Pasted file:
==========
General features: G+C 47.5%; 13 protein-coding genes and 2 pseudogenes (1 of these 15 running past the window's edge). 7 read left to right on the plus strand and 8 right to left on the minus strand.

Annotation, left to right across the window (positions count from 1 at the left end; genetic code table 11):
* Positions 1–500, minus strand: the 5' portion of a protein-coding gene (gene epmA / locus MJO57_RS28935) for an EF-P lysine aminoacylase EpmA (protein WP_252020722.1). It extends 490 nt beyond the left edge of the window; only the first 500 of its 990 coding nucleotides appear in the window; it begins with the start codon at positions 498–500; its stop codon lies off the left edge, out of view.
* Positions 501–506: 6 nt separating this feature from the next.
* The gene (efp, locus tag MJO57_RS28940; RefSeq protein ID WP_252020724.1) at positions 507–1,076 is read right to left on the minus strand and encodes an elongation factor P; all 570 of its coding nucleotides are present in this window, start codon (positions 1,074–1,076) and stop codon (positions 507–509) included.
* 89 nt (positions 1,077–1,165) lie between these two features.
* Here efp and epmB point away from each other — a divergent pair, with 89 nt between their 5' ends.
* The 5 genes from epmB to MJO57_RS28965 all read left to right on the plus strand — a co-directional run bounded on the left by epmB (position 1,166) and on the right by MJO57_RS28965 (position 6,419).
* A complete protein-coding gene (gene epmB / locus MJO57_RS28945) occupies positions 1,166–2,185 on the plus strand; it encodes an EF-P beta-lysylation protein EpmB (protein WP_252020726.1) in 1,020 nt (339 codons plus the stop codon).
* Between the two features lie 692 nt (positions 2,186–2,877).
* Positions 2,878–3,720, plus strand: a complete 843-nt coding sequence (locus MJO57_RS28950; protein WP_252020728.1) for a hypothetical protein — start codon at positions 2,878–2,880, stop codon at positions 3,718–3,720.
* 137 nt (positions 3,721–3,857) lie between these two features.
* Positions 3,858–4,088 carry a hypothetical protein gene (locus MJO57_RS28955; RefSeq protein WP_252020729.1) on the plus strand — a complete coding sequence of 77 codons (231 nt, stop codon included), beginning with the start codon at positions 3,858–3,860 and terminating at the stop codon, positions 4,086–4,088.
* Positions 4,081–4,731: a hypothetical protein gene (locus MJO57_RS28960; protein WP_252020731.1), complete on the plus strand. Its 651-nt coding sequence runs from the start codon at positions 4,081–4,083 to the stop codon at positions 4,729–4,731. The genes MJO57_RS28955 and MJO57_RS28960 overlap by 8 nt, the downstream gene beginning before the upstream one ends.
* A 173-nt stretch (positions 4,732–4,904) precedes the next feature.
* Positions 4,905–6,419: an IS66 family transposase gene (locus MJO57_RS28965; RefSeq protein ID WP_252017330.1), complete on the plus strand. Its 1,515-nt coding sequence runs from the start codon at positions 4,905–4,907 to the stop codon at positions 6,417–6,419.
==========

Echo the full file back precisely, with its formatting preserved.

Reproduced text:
General features: G+C 47.5%; 13 protein-coding genes and 2 pseudogenes (1 of these 15 running past the window's edge). 7 read left to right on the plus strand and 8 right to left on the minus strand.

Annotation, left to right across the window (positions count from 1 at the left end; genetic code table 11):
* Positions 1–500, minus strand: the 5' portion of a protein-coding gene (gene epmA / locus MJO57_RS28935) for an EF-P lysine aminoacylase EpmA (protein WP_252020722.1). It extends 490 nt beyond the left edge of the window; only the first 500 of its 990 coding nucleotides appear in the window; it begins with the start codon at positions 498–500; its stop codon lies off the left edge, out of view.
* Positions 501–506: 6 nt separating this feature from the next.
* The gene (efp, locus tag MJO57_RS28940; RefSeq protein ID WP_252020724.1) at positions 507–1,076 is read right to left on the minus strand and encodes an elongation factor P; all 570 of its coding nucleotides are present in this window, start codon (positions 1,074–1,076) and stop codon (positions 507–509) included.
* 89 nt (positions 1,077–1,165) lie between these two features.
* Here efp and epmB point away from each other — a divergent pair, with 89 nt between their 5' ends.
* The 5 genes from epmB to MJO57_RS28965 all read left to right on the plus strand — a co-directional run bounded on the left by epmB (position 1,166) and on the right by MJO57_RS28965 (position 6,419).
* A complete protein-coding gene (gene epmB / locus MJO57_RS28945) occupies positions 1,166–2,185 on the plus strand; it encodes an EF-P beta-lysylation protein EpmB (protein WP_252020726.1) in 1,020 nt (339 codons plus the stop codon).
* Between the two features lie 692 nt (positions 2,186–2,877).
* Positions 2,878–3,720, plus strand: a complete 843-nt coding sequence (locus MJO57_RS28950; protein WP_252020728.1) for a hypothetical protein — start codon at positions 2,878–2,880, stop codon at positions 3,718–3,720.
* 137 nt (positions 3,721–3,857) lie between these two features.
* Positions 3,858–4,088 carry a hypothetical protein gene (locus MJO57_RS28955; RefSeq protein WP_252020729.1) on the plus strand — a complete coding sequence of 77 codons (231 nt, stop codon included), beginning with the start codon at positions 3,858–3,860 and terminating at the stop codon, positions 4,086–4,088.
* Positions 4,081–4,731: a hypothetical protein gene (locus MJO57_RS28960; protein WP_252020731.1), complete on the plus strand. Its 651-nt coding sequence runs from the start codon at positions 4,081–4,083 to the stop codon at positions 4,729–4,731. The genes MJO57_RS28955 and MJO57_RS28960 overlap by 8 nt, the downstream gene beginning before the upstream one ends.
* A 173-nt stretch (positions 4,732–4,904) precedes the next feature.
* Positions 4,905–6,419: an IS66 family transposase gene (locus MJO57_RS28965; RefSeq protein ID WP_252017330.1), complete on the plus strand. Its 1,515-nt coding sequence runs from the start codon at positions 4,905–4,907 to the stop codon at positions 6,417–6,419.